When mothers arrive at Ruth Slocum’s parenting classes, she encourages them to sit on the floor and play with their babies as they talk about first foods or coping with sleep deprivation. She and her co-instructor offer bubbles to blow, and they snap pictures that the women can later turn into scrapbooks with materials they provide. During mothers-only sessions, the women talk about how to recognize and respond to a baby’s cues and how to manage “big feelings” of their own. Slocum’s immediate goal is to help them build a strong attachment with their child. But there’s another, longer-term idea at work here: Research suggests that forging these bonds will ultimately prevent problems for these children that may seem a long, long way off, deep in their adulthood, problems like heart disease, stroke and depression.
Slocum’s parenting class on the Tulsa campus of Oklahoma State University isn’t meant just to help mothers weather the first uncertain weeks with a baby. It could be considered a novel form of inoculation.Medical professionals can vaccinate children against pathogens like polio or pertussis, but they have few tools to prevent the chronic illnesses that wreak havoc with so many adult lives and that cost the health care system so much to treat. What would it look like if we could somehow protect small children against those illnesses the way we vaccinate for tetanus or chicken pox? It might look something like the Legacy for Children parenting class Slocum teaches.
Public health experts know that much of what makes adults unhealthy has roots in childhood, in the adversities that children experience as they are growing up — the absence of a parent, unstable housing, or a family member’s problems with drugs or alcohol can show up later as diabetes, drug and alcohol use, obesity, cancer and anxiety. The connection between childhood and later health cuts across society: While low-income children like the ones Slocum works with may on balance experience higher levels of adversity, few people are born into families or circumstances without the kinds of challenges that can have long-lasting effects on their health.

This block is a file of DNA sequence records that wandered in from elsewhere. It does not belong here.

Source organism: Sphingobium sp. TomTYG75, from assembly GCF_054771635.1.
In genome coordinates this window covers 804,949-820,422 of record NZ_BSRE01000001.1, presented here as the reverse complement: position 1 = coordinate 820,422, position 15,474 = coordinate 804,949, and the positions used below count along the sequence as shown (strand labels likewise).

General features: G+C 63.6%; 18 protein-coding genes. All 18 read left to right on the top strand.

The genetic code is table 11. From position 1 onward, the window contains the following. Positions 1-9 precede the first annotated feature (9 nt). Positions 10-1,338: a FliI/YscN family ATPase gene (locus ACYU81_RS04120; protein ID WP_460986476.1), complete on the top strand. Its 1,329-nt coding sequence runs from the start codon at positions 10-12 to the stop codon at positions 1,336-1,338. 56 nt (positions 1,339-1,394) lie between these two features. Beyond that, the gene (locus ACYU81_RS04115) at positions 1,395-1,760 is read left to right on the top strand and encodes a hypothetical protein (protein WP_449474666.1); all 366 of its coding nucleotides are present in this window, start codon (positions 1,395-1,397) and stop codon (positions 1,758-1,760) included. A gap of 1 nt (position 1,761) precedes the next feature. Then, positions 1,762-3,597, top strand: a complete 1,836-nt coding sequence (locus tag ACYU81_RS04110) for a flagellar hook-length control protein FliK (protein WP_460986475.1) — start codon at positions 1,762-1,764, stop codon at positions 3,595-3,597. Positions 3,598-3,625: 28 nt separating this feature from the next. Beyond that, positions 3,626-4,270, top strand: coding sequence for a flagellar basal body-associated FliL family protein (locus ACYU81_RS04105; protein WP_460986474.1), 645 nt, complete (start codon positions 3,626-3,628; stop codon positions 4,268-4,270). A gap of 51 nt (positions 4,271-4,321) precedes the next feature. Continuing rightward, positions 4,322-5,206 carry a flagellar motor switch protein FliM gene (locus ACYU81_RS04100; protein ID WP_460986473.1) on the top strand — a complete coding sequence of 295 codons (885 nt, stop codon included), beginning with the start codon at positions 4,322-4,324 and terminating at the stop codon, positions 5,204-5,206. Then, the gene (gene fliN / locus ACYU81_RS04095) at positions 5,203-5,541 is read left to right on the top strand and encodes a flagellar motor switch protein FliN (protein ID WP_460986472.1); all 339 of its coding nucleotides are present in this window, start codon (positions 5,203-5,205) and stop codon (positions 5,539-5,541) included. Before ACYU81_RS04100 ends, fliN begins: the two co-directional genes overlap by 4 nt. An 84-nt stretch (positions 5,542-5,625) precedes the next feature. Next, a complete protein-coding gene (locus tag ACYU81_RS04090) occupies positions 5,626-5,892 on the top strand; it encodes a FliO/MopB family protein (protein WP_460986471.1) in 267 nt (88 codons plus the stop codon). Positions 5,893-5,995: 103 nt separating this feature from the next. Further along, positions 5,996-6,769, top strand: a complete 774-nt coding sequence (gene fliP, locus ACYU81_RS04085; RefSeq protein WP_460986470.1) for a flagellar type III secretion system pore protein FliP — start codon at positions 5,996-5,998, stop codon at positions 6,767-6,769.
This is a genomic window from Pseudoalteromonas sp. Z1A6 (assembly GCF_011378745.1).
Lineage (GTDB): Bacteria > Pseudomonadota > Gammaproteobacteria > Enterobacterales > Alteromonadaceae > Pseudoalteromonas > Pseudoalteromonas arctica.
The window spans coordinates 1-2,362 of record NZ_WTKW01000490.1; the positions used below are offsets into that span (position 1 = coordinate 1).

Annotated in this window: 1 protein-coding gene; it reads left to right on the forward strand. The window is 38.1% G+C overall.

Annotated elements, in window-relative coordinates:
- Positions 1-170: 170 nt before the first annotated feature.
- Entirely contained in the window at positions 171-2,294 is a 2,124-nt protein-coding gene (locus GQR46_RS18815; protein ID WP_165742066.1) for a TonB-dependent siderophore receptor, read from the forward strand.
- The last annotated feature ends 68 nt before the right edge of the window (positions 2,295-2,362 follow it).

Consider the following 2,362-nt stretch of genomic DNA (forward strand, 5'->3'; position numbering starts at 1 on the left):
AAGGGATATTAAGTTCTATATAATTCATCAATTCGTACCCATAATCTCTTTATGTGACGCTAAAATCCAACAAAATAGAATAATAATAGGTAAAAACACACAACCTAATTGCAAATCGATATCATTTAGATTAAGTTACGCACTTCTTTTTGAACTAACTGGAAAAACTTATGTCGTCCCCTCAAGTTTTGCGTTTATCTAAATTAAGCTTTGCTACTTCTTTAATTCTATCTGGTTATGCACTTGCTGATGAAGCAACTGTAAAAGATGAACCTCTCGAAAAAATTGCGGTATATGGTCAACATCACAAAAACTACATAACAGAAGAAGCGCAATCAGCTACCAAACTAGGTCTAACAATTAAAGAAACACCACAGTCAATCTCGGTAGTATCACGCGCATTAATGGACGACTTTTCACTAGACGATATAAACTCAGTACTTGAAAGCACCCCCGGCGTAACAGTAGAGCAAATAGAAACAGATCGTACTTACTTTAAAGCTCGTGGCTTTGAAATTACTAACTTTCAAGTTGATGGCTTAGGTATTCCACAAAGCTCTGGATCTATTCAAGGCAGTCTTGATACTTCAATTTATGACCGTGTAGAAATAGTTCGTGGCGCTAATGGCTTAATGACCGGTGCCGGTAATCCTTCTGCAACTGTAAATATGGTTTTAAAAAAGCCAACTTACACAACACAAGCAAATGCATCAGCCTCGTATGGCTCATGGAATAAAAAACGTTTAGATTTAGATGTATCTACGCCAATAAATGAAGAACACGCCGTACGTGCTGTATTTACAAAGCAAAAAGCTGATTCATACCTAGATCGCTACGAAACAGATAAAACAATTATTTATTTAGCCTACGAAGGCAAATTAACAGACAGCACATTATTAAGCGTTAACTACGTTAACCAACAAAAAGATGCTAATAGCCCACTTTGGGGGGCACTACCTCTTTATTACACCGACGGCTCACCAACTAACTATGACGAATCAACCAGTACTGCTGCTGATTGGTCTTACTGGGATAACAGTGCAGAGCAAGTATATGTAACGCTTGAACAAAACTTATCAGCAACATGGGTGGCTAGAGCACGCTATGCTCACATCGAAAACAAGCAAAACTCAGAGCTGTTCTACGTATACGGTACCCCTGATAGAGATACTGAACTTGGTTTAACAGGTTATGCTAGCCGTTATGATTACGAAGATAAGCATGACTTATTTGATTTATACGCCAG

A growing body of research has looked at people who face adversities in childhood yet somehow grow up without serious problems or illnesses. A number of factors seem to help those children thrive, but some researchers say one factor stands out as the best possible protection against poor health: the presence of a consistent, caring relationship early in life.
Of course, a loving relationship can’t be prescribed in a doctor’s office, but experts say there are proven means of making those connections more likely to develop in families and across a community. And if, as a society, we really want to promote better health and uproot the causes of social ills like addiction and chronic illnesses like diabetes, the research suggests we must go back—way back, to the very start of the lives we want to improve.
A baby’s connection with its mother is “the architecture for all future relationships, including self-esteem and one’s own relationship to oneself,” said Slocum, mental health manager for the Tulsa Children’s Project. “It’s big.”